In the mid-1990s, LEED-accredited architect and designer of Rainforest Café restaurants (!) Dave Solner and his wife, Chip, purchased a heavily wooded five-acre lot in Apple Valley, Minn. with grand plans to eventually tear down the property’s modestly sized ranch house and start anew. Well, 10-odd years later the couple had still never quite got around to it (blame having kids). Then, in 2008, an act of God — in this case, a tornado with 70 mile an hour winds — prompted, or forced rather, the couple to finally demolish their digs and build the dream home that had been placed on the burner for so long.
It was the very thing that attracted Dave and Chip Solner to the property in the first place, all those lovely trees, that was responsible for most of the damage sustained from the storm: over 50 trees were toppled, some of them crashing right into the Solner home.
So with that, the Solner clan, with help from friends and neighbors, went about salvaging wood from the felled trees, milled it, and stockpiled it as lumber to be used in that long-delayed dream home. When life gives you felled trees, make a felled tree house from it, I suppose.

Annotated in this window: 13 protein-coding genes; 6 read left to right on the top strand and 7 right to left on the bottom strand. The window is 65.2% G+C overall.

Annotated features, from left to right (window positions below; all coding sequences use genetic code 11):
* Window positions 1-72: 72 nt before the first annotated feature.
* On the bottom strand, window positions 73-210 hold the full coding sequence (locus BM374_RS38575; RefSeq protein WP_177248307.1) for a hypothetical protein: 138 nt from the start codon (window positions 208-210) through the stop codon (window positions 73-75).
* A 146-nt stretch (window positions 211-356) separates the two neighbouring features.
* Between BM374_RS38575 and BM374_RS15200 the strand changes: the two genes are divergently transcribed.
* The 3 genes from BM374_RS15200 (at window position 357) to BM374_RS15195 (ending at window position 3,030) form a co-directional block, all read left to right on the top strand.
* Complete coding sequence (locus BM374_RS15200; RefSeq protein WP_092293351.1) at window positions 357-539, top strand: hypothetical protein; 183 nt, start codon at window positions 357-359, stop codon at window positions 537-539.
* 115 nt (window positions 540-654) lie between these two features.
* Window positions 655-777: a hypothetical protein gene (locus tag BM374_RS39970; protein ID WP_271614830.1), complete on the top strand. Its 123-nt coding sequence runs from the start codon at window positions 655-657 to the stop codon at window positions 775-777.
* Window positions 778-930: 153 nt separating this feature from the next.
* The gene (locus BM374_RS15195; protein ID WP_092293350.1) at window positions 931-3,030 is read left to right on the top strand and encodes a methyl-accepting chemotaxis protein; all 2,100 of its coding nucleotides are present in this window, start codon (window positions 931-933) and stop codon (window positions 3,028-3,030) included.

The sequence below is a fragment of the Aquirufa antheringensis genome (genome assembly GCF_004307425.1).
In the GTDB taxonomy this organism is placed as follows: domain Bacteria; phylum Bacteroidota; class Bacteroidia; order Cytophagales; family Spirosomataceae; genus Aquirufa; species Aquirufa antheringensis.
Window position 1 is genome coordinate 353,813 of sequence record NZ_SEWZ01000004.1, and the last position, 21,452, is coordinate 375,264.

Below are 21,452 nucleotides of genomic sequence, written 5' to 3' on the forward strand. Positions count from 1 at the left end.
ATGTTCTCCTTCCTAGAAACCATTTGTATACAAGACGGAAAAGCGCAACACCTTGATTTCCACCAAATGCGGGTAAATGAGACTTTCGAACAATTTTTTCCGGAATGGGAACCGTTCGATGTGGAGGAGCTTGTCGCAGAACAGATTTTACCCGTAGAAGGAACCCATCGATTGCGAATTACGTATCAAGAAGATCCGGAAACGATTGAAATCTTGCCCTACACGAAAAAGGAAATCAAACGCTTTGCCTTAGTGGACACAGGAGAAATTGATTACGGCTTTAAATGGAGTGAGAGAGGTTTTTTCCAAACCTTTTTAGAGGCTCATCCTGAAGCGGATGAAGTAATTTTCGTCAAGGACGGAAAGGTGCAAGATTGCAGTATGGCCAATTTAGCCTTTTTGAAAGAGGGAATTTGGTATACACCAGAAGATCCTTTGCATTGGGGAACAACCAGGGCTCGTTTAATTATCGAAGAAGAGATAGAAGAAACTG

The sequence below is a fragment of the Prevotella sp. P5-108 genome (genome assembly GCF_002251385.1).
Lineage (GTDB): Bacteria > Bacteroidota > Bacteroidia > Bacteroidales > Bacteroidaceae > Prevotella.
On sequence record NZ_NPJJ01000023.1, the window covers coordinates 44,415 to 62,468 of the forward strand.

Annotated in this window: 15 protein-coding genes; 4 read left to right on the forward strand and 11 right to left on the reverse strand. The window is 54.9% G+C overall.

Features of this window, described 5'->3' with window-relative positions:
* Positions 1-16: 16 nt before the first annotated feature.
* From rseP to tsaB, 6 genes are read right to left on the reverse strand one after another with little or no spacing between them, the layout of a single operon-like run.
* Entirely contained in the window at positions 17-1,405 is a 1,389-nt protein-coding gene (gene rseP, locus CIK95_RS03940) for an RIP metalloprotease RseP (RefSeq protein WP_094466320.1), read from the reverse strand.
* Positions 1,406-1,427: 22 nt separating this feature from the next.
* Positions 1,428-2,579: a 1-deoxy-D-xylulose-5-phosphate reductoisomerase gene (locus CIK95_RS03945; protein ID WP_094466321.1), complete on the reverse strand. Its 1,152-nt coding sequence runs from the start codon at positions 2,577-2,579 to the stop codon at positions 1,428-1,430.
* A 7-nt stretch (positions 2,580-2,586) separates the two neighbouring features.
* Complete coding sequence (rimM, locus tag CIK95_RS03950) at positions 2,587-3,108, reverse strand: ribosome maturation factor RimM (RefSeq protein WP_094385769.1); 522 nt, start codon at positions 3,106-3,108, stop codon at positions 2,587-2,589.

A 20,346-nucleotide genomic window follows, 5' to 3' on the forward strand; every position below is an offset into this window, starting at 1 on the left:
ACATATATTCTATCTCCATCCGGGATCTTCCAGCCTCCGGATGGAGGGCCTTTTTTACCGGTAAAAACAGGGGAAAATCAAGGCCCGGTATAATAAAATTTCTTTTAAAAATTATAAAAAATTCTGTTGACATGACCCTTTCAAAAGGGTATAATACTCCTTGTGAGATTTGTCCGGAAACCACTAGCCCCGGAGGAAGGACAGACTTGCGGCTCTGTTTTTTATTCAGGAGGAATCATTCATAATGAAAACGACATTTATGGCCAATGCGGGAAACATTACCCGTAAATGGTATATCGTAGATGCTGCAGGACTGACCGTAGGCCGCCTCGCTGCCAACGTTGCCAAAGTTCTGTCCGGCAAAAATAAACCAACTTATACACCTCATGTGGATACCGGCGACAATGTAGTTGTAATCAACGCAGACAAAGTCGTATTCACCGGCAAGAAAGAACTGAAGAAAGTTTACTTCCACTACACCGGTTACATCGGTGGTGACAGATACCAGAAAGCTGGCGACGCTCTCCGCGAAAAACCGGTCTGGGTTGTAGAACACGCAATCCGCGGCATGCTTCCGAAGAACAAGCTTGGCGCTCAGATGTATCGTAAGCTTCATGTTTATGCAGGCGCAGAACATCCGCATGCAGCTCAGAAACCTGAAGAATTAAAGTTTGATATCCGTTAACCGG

That said, the trees downed by the storm play an integral part in the new home, a boxy, modernist abode measuring 6,000-square-feet (the original home was 1,500-square-feet … so much for starting anew with a smaller footprint, eh?). Everything from the staircases to the dining room table to the fireplace mantle was built from the salvaged wood, particularly walnut and maple. Clad in recycled stainless steel siding and cement fiberboard shingles, the four-bedroom contemporary boasts geothermal heating and various other sustainable features including dual-flush toilets, energy-efficient appliances, and recycled tile floors and countertops. There’s also a patio with an outdoor hot tub and fireplace, skylit indoor gardens, and floor-to-ceiling windows that look out onto a nearby lake … a lovely view that comes courtesy of all those down trees on the property.
Check it out in the video, below.